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Y. Li, T. Deng, Y. Tong, B. Dong; Novel Mutations in the OPA1 Gene Associated With Optic Atrophy. Invest. Ophthalmol. Vis. Sci. 2008;49(13):1696.
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Autosomal dominant optic atrophy (ADOA) is the most common hereditary optic neuropathy with an estimated prevalence of 1 in 1,0000 to 1 in 50,000. Many mutations in OPA1 gene, encoding a dynamin-related mitochondrial protein, have been identified as the cause of ADOA. To further characterize the role of the OPA1 gene in optic atrophy, mutations screening has been undertaken in a cohort of affected patients with optic atrophy from China.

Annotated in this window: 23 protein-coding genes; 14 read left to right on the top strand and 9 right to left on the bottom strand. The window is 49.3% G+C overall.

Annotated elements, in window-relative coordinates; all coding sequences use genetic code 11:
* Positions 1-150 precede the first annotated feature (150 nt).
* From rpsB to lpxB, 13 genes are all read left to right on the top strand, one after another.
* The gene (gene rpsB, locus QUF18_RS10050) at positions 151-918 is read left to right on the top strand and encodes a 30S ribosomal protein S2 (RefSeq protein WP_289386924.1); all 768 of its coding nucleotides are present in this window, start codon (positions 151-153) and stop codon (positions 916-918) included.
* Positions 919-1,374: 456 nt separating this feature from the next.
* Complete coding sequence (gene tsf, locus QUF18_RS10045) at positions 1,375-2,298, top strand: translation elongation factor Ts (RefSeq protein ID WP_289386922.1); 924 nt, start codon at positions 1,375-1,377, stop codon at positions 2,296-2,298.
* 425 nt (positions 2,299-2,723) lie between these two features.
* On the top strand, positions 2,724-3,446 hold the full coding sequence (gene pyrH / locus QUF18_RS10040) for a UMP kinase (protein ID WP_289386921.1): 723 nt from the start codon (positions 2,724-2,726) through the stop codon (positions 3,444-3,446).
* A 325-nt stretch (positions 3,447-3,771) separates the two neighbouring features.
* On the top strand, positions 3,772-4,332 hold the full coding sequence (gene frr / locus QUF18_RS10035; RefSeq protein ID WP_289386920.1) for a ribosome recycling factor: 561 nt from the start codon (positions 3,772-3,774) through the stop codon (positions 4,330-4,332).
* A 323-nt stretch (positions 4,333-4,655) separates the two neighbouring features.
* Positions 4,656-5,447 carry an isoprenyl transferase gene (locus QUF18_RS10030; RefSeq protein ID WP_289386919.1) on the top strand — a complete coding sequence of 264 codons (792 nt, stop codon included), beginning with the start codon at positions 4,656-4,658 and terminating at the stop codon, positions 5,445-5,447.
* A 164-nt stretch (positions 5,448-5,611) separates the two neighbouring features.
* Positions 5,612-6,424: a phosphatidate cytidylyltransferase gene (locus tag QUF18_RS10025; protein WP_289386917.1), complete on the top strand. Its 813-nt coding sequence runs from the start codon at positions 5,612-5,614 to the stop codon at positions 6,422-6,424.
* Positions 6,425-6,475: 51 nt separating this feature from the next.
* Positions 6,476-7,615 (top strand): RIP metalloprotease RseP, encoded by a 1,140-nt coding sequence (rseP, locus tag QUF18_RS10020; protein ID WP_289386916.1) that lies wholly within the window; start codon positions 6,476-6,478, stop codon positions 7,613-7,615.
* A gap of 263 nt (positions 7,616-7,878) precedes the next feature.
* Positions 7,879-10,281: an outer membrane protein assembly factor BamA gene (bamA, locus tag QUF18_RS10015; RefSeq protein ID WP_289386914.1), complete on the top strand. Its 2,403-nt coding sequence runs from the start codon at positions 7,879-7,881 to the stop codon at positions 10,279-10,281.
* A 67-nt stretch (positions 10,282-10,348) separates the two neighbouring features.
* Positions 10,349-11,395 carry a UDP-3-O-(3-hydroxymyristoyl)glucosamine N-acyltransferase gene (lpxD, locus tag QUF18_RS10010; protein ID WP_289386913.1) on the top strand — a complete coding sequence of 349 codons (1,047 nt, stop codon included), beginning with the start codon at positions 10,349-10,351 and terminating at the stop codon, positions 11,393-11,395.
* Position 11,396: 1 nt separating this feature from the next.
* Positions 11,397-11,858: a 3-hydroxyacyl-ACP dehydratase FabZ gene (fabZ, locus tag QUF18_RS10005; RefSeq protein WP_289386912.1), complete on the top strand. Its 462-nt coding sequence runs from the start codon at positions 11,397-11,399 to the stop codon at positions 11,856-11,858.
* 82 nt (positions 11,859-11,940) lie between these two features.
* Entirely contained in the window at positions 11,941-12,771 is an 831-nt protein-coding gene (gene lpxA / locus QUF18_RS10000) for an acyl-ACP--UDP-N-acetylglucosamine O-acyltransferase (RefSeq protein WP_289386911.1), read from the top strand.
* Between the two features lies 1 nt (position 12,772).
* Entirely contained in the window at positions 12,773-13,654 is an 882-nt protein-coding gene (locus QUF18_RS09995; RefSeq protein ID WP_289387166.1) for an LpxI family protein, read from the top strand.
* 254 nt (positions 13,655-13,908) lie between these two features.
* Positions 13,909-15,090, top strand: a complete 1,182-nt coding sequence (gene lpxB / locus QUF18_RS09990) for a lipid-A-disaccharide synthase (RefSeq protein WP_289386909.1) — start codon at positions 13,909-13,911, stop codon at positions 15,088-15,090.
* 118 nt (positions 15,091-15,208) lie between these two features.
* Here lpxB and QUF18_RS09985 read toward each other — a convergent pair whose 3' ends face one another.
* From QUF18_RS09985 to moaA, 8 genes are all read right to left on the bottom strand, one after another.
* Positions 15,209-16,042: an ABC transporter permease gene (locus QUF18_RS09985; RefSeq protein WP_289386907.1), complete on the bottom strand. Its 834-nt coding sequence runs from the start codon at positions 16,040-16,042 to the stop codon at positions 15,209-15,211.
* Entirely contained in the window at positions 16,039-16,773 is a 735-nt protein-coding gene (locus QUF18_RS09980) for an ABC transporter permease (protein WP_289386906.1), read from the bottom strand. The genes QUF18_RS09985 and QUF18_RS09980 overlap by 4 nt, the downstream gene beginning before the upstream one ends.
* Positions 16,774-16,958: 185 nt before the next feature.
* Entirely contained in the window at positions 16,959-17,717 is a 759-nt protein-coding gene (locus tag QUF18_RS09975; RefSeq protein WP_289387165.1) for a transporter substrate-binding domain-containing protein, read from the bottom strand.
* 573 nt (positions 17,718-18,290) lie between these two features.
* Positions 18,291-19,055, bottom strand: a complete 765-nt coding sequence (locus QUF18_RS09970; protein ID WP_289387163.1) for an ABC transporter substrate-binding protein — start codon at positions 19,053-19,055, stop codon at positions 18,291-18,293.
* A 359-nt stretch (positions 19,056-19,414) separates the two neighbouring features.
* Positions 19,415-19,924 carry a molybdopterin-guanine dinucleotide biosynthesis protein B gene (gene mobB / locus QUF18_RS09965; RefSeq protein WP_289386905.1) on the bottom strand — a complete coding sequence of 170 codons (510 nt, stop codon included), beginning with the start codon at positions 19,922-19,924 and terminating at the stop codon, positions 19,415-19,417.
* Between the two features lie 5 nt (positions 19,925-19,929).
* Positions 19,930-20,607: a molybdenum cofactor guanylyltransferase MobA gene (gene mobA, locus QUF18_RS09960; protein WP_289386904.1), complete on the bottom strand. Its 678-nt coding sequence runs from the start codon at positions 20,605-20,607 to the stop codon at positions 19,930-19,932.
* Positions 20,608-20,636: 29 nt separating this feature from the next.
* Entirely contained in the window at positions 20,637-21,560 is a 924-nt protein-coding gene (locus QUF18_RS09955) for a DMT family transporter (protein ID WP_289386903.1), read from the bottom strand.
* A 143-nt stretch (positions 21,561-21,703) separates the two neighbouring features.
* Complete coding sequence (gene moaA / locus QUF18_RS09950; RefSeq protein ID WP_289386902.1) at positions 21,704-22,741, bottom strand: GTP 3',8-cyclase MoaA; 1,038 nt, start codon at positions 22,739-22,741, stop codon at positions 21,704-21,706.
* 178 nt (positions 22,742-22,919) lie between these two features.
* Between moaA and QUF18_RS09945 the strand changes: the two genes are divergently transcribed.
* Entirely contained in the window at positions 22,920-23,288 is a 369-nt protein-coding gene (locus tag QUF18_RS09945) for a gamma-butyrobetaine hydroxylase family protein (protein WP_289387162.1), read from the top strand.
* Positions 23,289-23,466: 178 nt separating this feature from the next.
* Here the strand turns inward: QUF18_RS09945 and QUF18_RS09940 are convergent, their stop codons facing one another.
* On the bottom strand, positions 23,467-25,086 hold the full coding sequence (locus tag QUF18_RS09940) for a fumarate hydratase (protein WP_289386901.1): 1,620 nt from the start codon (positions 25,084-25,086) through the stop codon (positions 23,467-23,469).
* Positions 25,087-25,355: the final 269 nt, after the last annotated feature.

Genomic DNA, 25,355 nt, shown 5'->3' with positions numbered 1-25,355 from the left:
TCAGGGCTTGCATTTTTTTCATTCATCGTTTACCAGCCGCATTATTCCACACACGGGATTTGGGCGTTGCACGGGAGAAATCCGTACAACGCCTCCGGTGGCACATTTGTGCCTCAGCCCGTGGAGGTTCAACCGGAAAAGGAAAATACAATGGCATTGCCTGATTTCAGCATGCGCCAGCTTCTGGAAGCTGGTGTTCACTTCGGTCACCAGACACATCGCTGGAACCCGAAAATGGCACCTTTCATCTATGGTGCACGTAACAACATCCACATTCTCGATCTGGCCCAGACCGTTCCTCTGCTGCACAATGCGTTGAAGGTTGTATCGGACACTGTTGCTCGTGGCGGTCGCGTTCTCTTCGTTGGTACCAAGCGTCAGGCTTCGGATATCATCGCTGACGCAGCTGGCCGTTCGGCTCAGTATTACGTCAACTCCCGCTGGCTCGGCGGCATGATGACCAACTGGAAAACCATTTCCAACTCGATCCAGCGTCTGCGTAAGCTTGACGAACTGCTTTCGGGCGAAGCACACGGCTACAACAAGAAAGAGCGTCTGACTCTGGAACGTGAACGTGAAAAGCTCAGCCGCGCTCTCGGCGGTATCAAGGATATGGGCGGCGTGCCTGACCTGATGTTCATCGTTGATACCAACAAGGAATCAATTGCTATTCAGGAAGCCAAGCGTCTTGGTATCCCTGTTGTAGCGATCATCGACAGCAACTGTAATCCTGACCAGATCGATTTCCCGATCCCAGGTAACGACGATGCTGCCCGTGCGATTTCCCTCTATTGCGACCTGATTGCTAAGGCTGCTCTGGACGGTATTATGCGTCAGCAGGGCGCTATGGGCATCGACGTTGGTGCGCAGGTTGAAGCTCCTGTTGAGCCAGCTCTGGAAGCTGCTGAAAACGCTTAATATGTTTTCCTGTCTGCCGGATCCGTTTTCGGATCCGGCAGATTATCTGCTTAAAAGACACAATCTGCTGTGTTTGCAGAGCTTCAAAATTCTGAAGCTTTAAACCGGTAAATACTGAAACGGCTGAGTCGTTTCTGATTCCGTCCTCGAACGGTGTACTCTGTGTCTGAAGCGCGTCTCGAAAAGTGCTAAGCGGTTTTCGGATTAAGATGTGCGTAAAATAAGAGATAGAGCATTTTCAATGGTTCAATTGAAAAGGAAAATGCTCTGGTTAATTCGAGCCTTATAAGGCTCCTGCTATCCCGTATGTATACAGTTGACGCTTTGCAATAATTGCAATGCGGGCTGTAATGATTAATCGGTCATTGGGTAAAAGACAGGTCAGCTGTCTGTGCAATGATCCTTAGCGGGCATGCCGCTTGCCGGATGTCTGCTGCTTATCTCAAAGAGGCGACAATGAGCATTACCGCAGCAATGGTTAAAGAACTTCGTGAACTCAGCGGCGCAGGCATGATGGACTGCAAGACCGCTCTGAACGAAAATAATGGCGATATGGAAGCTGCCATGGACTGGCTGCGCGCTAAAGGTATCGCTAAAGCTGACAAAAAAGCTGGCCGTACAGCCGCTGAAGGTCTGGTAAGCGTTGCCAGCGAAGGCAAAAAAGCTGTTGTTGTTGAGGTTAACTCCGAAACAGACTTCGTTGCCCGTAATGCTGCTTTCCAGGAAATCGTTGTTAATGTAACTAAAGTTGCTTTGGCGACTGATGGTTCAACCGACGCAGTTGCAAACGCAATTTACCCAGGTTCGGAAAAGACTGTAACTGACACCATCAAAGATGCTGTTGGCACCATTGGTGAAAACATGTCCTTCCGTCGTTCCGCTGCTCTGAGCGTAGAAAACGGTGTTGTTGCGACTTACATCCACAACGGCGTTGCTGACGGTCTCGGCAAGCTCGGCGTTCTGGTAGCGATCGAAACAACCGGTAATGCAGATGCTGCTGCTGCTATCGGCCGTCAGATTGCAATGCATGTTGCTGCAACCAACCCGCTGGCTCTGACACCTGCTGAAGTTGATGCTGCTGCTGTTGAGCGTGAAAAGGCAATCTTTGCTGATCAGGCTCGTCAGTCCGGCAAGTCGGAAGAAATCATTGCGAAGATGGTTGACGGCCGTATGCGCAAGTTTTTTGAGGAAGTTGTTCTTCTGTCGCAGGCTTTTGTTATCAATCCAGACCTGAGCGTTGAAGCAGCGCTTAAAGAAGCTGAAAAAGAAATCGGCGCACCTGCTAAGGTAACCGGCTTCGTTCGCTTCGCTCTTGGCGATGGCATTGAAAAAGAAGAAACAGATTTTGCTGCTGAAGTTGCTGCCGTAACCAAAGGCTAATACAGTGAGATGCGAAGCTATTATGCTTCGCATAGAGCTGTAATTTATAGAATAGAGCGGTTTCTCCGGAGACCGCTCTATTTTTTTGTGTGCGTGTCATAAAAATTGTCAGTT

Two unrelated families with ADOA, including 10 patients and 8 unaffected relatives, and 30 sporadic optic atrophy patients were examined clinically. One hundred normal Chinese individuals served as control subjects. Genomic DNA was extracted from venous blood of all participants. The coding region including intron-exon boundary of the OPA1 gene was amplified by polymerase chain reaction (PCR). The PCR products were analyzed using direct sequencing and single strand conformation polymorphism (SSCP).
Fundus examination revealed clinical features of optic atrophy with bilateral temporal atrophy or complete pallor. Sequencing of the OPA1 gene identified three mutations in one family and two independent patients. The mutations include one missense (S302R), one deletion (c .2708del TTAG), and 1 point A→G transversion (IVS9-2A>G) in splice accepter site. Two of these mutations are novel.
Our findings further establish the involvement of OPA1 mutation in Chinese patients with optic atrophy.
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